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Viking Night: Goon

By Bruce Hall

October 1, 2013

The reason we all watch hockey.

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I've never been to Massachusetts, but I hear it's like most places in that if you don't know how to do anything useful, your life will suck. This is the problem facing Doug Glatt (Seann William Scott), a loveable but dimwitted bar bouncer whose talent for punching people in the face is nearly equaled by his ability to take crushing blows to the skull, eat candy and drink beer. Doug would lead a charmed life, were it not for the fact that his father (Eugene Levy) and brother Ira (David Paetkau) are both successful doctors. Doug's brother admires his plucky attitude, and ability to tear human cartilage like rice paper. But the Elder Glatt does not approve of his son's violent vocation, and lets it be known in the subtle, loving way of all parents who enjoy shaming their children.

The only one who truly appreciates Doug's God given ability to crush face is his best friend Pat, (Jay Baruchel), a fellow ice hockey fan who runs a website devoted to the sport. One day, the pals take in a minor league match and one of the visiting team's players steps up to Pat during a time out. Doug intervenes and punches the guy so hard his helmet splits open like an egg. Of course the home team coach sees this, and of course he wants Doug on his team, because of course anyone can learn how to play hockey for the first time at 27 and make it work. Remember, though, this isn't a movie about hockey. This is a movie about overcoming your own limitations.




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Doug’s limitation is that he isn't a hockey player. He's an enforcer or "goon", which is a nice way of saying "big tough asshole who beats up anyone who gives our players shit." And he's good at it - so good that he eventually gets a call from a Canadian minor league team desperate for some low budget Tebow Magic. Their best player - the flamboyantly arrogant Xavier LaFlamme (Marc-André Grondin) - hasn't been the same since getting knocked unconscious by Ross "The Boss" Rhea (Liev Schreiber), Canada's most notorious enforcer, who is in his final season. Doug's new job is to shadow LaFlamme and keep him safe for their upcoming playoff run. But of course that means a run in with The Boss, who makes a career out of ending careers.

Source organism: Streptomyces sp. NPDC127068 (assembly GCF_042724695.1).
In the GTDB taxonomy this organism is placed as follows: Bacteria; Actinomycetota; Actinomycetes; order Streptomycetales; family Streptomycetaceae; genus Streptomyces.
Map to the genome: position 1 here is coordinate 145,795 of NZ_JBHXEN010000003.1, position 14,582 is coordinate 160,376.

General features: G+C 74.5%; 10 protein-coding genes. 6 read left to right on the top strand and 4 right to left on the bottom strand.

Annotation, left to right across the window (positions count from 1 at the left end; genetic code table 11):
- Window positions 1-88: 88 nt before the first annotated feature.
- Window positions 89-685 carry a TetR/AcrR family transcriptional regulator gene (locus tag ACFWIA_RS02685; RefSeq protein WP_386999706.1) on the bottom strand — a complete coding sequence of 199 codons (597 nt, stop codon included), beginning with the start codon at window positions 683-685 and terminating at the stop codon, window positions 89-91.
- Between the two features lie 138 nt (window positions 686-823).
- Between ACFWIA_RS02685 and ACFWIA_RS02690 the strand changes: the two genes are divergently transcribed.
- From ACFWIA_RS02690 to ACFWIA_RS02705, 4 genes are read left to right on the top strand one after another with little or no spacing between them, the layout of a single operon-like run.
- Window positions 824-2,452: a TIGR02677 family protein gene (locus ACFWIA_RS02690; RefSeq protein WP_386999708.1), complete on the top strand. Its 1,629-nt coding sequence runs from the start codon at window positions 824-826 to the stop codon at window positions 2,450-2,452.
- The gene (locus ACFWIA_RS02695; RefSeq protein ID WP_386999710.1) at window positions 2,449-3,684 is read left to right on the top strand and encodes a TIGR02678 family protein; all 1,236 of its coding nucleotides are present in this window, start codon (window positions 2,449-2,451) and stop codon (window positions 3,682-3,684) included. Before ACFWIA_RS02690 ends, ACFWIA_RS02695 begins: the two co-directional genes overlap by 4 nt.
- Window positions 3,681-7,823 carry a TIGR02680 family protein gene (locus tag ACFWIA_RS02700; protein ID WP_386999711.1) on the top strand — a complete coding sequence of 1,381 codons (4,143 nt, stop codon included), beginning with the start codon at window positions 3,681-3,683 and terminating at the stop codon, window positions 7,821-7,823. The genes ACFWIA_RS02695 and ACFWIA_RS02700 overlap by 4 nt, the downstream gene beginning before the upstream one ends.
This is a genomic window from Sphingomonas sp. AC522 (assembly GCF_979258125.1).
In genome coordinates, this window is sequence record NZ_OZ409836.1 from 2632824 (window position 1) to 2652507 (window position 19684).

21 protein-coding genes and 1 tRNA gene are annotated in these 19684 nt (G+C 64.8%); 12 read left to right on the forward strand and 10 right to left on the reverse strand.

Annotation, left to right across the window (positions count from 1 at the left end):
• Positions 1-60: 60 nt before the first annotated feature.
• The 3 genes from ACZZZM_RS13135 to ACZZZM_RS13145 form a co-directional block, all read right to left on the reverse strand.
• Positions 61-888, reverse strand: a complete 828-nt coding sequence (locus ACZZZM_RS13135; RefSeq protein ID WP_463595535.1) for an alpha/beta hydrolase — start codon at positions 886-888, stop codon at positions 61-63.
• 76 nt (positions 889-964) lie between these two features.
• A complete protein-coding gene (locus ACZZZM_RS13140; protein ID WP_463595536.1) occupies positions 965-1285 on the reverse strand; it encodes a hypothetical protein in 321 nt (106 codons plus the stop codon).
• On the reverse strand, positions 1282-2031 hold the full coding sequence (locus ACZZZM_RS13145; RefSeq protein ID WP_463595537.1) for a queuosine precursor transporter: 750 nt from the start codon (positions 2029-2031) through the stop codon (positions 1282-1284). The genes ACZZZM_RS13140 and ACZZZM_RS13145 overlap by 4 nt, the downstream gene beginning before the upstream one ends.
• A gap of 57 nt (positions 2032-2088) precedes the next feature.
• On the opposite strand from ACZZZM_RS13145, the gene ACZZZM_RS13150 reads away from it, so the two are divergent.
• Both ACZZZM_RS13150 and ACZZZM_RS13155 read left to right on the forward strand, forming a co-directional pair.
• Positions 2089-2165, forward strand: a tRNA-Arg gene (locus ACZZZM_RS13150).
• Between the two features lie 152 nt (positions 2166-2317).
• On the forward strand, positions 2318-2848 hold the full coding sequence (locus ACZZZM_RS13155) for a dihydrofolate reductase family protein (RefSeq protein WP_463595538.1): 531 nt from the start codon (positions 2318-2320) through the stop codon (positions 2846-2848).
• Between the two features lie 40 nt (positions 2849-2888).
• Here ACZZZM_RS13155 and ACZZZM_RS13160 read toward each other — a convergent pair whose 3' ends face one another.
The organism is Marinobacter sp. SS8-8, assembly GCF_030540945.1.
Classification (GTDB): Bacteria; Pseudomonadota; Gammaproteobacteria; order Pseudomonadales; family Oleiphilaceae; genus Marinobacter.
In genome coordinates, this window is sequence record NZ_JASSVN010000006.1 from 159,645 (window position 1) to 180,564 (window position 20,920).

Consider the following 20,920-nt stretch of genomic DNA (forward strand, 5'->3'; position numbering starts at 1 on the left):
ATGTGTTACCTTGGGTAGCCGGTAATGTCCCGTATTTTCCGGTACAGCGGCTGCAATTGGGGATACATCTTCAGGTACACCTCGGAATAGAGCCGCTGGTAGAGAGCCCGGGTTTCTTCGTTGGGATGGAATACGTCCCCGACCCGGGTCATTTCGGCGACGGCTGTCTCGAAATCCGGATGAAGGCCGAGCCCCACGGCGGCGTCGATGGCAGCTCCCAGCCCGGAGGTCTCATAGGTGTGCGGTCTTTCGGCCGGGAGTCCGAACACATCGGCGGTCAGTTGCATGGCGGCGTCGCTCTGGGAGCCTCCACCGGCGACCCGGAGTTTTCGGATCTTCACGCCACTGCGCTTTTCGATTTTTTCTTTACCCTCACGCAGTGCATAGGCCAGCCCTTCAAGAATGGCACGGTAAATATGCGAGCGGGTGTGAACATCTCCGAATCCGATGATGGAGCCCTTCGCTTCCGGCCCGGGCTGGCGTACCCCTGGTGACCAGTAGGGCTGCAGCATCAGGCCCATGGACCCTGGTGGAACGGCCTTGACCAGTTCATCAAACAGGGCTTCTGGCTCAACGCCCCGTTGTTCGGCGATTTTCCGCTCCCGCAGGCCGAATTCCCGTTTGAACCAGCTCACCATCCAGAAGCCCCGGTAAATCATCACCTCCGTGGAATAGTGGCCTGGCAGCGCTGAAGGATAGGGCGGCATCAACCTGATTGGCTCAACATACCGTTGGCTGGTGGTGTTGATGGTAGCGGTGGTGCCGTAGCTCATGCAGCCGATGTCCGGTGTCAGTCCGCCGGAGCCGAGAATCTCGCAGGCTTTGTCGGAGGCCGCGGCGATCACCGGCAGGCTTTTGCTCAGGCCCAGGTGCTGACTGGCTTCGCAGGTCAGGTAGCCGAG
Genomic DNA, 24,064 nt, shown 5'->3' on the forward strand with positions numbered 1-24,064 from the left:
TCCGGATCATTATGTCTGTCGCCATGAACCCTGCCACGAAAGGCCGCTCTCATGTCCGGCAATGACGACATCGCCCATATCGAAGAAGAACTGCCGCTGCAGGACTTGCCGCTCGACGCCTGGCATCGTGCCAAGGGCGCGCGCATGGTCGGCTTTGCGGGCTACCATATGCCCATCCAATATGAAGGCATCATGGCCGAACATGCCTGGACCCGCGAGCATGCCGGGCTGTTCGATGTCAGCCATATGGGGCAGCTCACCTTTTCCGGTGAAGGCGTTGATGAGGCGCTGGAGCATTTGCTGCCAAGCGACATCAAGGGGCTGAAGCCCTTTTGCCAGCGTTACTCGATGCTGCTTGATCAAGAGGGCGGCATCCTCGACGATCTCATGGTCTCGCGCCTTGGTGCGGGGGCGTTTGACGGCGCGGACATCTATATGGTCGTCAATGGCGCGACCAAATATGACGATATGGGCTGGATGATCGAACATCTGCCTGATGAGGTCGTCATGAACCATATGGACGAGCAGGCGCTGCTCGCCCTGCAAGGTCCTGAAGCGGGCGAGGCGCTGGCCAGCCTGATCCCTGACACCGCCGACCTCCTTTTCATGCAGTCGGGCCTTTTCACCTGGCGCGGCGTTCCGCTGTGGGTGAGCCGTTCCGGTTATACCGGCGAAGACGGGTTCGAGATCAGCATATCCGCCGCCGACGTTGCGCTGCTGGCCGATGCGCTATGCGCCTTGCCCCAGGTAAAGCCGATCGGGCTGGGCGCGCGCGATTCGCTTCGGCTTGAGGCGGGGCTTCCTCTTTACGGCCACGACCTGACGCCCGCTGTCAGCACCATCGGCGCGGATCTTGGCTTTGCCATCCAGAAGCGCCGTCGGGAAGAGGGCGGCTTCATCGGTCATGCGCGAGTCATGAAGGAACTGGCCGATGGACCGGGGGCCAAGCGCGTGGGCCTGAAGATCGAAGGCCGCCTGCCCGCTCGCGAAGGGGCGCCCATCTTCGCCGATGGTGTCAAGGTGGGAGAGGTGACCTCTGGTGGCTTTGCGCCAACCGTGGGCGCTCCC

Why yes, you can totally see where this story is going even before the opening credits are done, and there is no effort made to deceive or misdirect you about that. If you're looking for a challenge, this is not the movie for you.

And speaking of things that aren’t challenging, did I say this was also a romantic comedy? I have no idea why we can't just enjoy watching angry men in handlebar moustaches strap razors to their feet and hit each other with sticks. But for those of you who need more, enter the absurdly adorable Alison Pill as Eva, a girl who hangs around bars sleeping with hockey players because it's her thing, and because her boyfriend looks like Billy Zane's underachieving nephew. She and Doug hit it off - she is drawn to him because of his inherent sweetness and loyalty, and he likes her because girls and boobs. But their relationship gives the script a chance to highlight Doug's big puppy dog heart, and to some degree it balances out the Tom and Jerry level of violence that sporadically dot the movie.


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